What is Forex?
Forex is the foreign exchange market. This is the platform used for exchanging Fiat money. Fiat money is a type of currency that is not backed by any commodity such as gold or silver but is instead backed by the issuing government.
Fiat is a Latin word meaning “it shall be”.
Forex trading is the exchange of these currencies and we can see evidence of similar systems as far back as the Babylonian period. This way of trading is ancient and has been moulded into its current form by a number of major global events.
It all began with the Mesopotamia tribes and the barter system back as far as 6000BC. This was the simple exchange of goods for other goods.
Later ships would sail to foreign lands to barter for salt and spices, which became a currency of sorts.
Around 700BC the first gold coins came into circulation and quickly became popular due to them being durable, portable and in limited supply making them all the more desirable. Over time a problem arose as the gold coin was produced in larger batches, in large quantities gold was very heavy.
This would continue to be a problem for hundreds of years, until, in the 1800’s the gold standard was introduced. This guaranteed that the government would exchange any amount of bank notes for their value in gold.
This again worked well for a period of time but could not hold when World War I forced countries to print more money to pay for the war.
The Bretton Woods System
In 1944 the Bretton Woods Monetary Conference was held in the Mount Washington Hotel, Bretton Woods, New Hampshire. Led by the USA, Great Britain and France, the United Nations Monetary and Financial Conference was a gathering of representatives from 44 countries around the world to find a way to stabilise post war currency. As a result of the conference, the world bank was formed and the value of gold (the gold standard) was set at $35 an ounce (28.35g). The dollar was confirmed as the “standard” currency for international exchange. As a result of this the dollar recovered after devastating effects of the 1929 stock market crash.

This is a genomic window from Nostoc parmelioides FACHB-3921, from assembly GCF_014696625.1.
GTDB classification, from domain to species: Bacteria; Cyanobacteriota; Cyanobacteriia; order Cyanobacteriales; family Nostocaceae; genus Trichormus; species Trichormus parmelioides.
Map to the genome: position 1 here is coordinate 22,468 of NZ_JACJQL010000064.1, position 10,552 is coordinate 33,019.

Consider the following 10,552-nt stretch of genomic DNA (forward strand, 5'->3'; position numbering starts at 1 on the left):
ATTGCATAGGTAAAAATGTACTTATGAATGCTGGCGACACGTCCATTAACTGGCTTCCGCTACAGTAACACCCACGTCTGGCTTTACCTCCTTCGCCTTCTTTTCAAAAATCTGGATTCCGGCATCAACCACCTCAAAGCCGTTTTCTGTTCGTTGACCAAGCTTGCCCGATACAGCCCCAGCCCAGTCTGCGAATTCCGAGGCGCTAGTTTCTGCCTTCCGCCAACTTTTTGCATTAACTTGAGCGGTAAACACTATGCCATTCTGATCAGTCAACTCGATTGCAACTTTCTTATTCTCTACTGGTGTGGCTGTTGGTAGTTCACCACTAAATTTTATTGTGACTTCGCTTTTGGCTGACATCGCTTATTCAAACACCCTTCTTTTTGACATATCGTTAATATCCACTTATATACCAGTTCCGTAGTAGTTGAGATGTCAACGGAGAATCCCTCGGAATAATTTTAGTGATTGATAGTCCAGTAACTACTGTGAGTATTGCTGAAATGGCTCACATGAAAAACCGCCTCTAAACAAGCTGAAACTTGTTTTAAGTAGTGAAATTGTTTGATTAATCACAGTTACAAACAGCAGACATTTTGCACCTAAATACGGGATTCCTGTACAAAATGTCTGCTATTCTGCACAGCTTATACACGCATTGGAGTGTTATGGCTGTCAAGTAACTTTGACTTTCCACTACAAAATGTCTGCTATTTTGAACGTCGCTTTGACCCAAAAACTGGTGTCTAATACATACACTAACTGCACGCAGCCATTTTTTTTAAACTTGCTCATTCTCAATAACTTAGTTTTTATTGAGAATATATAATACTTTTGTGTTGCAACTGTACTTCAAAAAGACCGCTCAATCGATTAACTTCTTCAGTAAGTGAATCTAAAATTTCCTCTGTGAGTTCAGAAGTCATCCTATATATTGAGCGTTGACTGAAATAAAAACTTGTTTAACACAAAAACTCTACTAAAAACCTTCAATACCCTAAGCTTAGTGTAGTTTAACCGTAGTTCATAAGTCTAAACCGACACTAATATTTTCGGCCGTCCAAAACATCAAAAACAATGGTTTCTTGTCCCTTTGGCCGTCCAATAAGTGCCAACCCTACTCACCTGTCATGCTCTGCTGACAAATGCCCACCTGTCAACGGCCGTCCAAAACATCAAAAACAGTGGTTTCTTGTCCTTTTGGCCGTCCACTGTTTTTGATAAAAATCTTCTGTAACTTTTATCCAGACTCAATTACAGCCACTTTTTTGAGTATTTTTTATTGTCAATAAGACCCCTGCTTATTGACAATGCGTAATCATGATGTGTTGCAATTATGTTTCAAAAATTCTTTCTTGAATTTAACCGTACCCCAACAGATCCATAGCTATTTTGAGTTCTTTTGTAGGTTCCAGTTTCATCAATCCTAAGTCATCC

The conference established an adjustable pegged foreign exchange market. This meant that other countries fixed their currency to the US dollar effectively giving value to the currency. The dollar was backed by the largest gold reserve in the world at that time. This meant that international business transactions took place in dollars.
This system continued until 1971 when President Richard Nixon ended it due to there not being enough gold to back the number of dollars in circulation. This was bought on by increased government lending and expenses.
The Free-Floating System
In December 1971, from the ashes of the Bretton Woods System rose the Smithsonian Agreement.
In 1972 the European community (West Germany, France, Italy, the Netherlands, Belgium, and Luxemburg) tried to separate itself from the US dollar with the European Joint Float. Both made similar mistakes to those of the Bretton Woods and failed in 1973.
This is when the Free-Floating system was officially adopted. In a floating exchange rate system, no official currency value is maintained.
The Plaza Accord
In the early 1980s the dollar had appreciated greatly against the other major currencies. Currency appreciation is an increase in the value of the currency, depreciation is a decrease of value. This caused huge problems for exporters and the result was that the US economy ran at a deficit of 3.5%. To combat this, in 1985 Paul Volcker the Chair of the Federal Reserve of the United States at the time, raised interest rates which resulted in a strong dollar. Unfortunately, this caused massive damage to US industry in the global market.
In the same year the G5 (US, Great Britain, France, West Germany and Japan) attended a meeting resulting in the Plaza Accord. The aim to once again bring stability to foreign (non-US dollar) currency. This caused massive depreciation of the US dollar.
The Maastricht Treaty
This treaty was signed in 1992 and was the basis for the formation of the European Union which in turn led to the conception of the Euro currency. For European banks and businesses this eliminating exchange risk for Euro countries.
The 1990’s bought a new way of trading. With the introduction of the internet into homes and offices a person could know switch on their computer and achieve the same with click of a button as a team of brokers, traders and telephones. Mobile wallets have bought foreign exchange to most mobile phones, making it accessable to almost anyone.